|Charles Davison, Magic Sky|
acrylic, buttons, paper, yarn,
& various metal objects on panel
|Charles Davison, Prosperity Tree|
36"x32" mixed media
Charles Davison’s work reflects his collecting habit. He has a stockpile of buttons, antique jewelry, rusted bottle caps, stones, papers and fabrics that enable him to produce multi-media pieces that are infused with bright color and textures.
|Charles Davison, Jonah's Tale, 20"x20" |
mixed media: acrylic paint, buttons, mirror, beads, fabric, printed paper, bottle tops
For example, in his painting entitled “Jonah’s Tale”, Jonah is standing atop different found materials, looking at a huge fish encrusted with buttons. Behind the watery shoreline, a bright orange background is made from what looks to be an embroidered Indian fabric, perhaps a sari in an earlier life. The sun is made of several found objects, and the entire piece is framed in buttons.
|Charles Davison, Calling up the Moon, 56"x56" |
mixed media tapestry:fabric, objects include beads, ceramic dishes
Charles says that his collection often gives him ideas for paintings. Or, he may have an image in mind, and then delves into his huge inventory to find just the right objects. Rusted metal objects, wooden stars and decorative house moldings all play roles in different paintings. Some objects are glued on with epoxies; others are sewn on. “Calling Up the Moon” is a work that took him four years to complete. It features miniature dishes, semi-precious stones, beadwork and appliqued fabrics.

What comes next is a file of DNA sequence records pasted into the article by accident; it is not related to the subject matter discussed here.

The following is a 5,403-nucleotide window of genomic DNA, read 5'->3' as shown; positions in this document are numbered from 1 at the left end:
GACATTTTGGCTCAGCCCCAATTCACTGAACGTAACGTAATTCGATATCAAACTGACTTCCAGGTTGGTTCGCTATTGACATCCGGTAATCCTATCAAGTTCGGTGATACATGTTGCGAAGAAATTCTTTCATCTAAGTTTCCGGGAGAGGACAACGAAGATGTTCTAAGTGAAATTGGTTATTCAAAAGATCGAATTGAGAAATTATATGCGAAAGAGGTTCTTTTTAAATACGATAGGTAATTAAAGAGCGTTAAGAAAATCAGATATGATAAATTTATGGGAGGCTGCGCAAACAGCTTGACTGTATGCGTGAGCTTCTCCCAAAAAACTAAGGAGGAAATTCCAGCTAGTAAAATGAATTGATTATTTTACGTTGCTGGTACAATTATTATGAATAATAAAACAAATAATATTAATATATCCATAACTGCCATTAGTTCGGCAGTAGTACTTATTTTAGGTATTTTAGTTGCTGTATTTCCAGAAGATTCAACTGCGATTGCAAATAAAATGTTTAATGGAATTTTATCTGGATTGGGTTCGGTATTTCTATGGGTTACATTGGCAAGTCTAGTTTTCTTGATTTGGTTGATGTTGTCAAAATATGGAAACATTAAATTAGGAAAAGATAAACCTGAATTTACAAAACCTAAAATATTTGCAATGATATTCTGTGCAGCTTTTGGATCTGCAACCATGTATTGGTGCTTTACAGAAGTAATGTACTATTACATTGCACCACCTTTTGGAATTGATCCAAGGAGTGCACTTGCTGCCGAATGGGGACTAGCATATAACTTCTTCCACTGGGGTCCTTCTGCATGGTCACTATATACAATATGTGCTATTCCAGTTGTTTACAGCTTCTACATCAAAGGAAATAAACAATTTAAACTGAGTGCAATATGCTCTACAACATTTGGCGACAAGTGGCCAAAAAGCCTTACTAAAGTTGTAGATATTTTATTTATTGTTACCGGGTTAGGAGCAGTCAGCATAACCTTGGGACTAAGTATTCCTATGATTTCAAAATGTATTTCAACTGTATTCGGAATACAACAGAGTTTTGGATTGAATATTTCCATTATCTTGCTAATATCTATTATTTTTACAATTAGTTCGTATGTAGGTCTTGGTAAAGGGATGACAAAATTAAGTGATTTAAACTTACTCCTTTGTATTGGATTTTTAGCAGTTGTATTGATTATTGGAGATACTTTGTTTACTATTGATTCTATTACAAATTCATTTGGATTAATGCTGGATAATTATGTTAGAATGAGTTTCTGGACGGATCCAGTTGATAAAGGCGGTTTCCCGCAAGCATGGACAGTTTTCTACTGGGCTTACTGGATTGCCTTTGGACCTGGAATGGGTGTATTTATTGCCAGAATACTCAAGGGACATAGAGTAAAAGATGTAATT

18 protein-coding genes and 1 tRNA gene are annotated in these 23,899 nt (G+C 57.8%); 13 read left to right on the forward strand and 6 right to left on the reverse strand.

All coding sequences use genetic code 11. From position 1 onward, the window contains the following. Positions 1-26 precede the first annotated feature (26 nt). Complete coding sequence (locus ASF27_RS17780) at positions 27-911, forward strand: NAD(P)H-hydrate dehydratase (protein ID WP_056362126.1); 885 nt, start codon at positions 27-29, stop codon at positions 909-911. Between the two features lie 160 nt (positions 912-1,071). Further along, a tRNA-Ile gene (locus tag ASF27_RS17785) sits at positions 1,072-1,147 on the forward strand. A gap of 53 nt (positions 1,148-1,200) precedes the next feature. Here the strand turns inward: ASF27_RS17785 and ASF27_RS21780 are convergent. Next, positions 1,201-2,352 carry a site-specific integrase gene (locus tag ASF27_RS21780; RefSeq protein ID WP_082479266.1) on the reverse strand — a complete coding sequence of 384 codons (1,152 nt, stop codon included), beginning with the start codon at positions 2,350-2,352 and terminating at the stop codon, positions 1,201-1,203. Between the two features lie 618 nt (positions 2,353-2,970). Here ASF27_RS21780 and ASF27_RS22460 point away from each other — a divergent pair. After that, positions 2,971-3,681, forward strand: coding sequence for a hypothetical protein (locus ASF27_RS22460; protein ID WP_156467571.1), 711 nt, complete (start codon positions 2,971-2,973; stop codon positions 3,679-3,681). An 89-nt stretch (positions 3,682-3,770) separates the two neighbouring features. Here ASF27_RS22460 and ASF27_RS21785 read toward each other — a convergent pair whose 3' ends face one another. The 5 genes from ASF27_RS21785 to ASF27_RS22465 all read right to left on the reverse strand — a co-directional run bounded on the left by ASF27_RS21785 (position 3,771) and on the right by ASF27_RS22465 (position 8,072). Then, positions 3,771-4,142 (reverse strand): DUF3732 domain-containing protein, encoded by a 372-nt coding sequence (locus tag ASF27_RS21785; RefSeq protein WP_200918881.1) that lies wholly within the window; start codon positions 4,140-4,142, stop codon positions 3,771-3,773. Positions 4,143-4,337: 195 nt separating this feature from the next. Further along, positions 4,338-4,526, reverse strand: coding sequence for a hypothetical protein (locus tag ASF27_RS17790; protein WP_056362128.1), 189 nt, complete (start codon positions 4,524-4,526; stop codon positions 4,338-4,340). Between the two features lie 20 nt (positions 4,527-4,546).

Melinda puts a contemporary, playful twist on this style. She taught art in elementary school in the past and refers to the way kids think when she conjures up an image. “Kids have a wonderful simplicity and happiness that I like to convey.”
She lives in Tucson, and her work has a southwestern influence. Her technique for painting on glass is challenging, since she has to paint in reverse. She told me that she has to paint the details first, and then add the main image on top. “You have to think backwards, “she said. “The details you would normally do last, you have to paint first.” Her painting, “Party Dogs in the Pueblo,” is painted on a window with its original hardware intact. It’s typical of her style, with bright colors; flat, playful images and a southwestern theme.
“Casa Sedona” also has a weathered frame and old hardware, with the bright blue sky, cacti and simple subject rendering she favors. Things got a little more complicated in “Snake and Cacti,” since she had to work on a 10-panel window, and unite the 10 different images by theme and color.